Belgium (i/ˈbɛldʒəm/; Dutch:België[ˈbɛlɣijə]; French:Belgique[bɛlʒik]; German:Belgien[ˈbɛlɡiən]), officially the Kingdom of Belgium, is a sovereign state in Western Europe. It is a founding member of the European Union and hosts several of the EU's official seats and as well as the headquarters of many major international organizations such as NATO. Belgium covers an area of 30,528 square kilometres (11,787sqmi) and has a population of about 11million people.
Straddling the cultural boundary between Germanic and Latin Europe, Belgium is home to two main linguistic groups: the Dutch-speaking, mostly Flemish community, which constitutes about 59% of the population, and the French-speaking, mostly Walloon population, which comprises 41% of all Belgians. Additionally, there is a small group of German-speakers who live in the East Cantons located around the High Fens area, and bordering Germany.
Belgian wine is produced in several parts of Belgium and production, although still modest at 1,400 hectoliters in 2004, has expanded in recent decades.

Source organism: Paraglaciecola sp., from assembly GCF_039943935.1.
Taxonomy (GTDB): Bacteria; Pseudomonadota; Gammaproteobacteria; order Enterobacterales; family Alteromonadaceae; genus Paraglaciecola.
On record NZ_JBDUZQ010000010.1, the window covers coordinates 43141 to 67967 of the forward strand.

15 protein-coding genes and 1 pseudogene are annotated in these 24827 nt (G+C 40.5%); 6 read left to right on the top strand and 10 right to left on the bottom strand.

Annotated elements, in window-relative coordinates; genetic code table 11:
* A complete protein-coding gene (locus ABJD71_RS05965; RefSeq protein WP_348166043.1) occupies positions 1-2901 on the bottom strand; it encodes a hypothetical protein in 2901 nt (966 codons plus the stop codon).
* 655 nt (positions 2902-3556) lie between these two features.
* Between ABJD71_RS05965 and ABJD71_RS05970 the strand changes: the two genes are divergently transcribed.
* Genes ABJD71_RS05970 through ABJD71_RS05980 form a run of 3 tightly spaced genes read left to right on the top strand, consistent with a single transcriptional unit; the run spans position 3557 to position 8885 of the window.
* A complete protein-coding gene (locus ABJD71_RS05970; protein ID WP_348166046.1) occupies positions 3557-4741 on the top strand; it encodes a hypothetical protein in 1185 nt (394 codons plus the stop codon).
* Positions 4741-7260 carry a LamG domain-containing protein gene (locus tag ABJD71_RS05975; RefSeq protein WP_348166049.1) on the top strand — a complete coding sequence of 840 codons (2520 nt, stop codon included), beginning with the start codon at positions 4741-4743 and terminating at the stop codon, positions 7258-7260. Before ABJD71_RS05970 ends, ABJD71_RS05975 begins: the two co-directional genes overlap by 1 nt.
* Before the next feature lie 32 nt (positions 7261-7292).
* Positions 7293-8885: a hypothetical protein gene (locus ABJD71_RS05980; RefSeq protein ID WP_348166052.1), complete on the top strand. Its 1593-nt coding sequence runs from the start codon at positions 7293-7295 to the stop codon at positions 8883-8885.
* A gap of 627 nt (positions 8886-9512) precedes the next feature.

Belgian wine first appeared in the Middle Ages, around the 9th century. It is unlikely that wine was made in the area now known as Belgium before that, since the climate was not suitable and Gaul was covered with thick forests. However, there are mentions of Paris vineyards in the 4th century. From that time, vine cultivation spread northward and in the 8th century the banks of the Rhine were covered with vineyards. The first attempts at viniculture in Belgium were made around the same time. Moreover, the vineyards were already well established in Amay. The vineyard at Vivegnis, in the north of the province of Liège, was already considered old in the 9th century, as well as the vineyard at Huy, which belonged in part to the Bishop of Liège. The edges of the Meuse River were intensively cultivated because they offered well-exposed hillsides.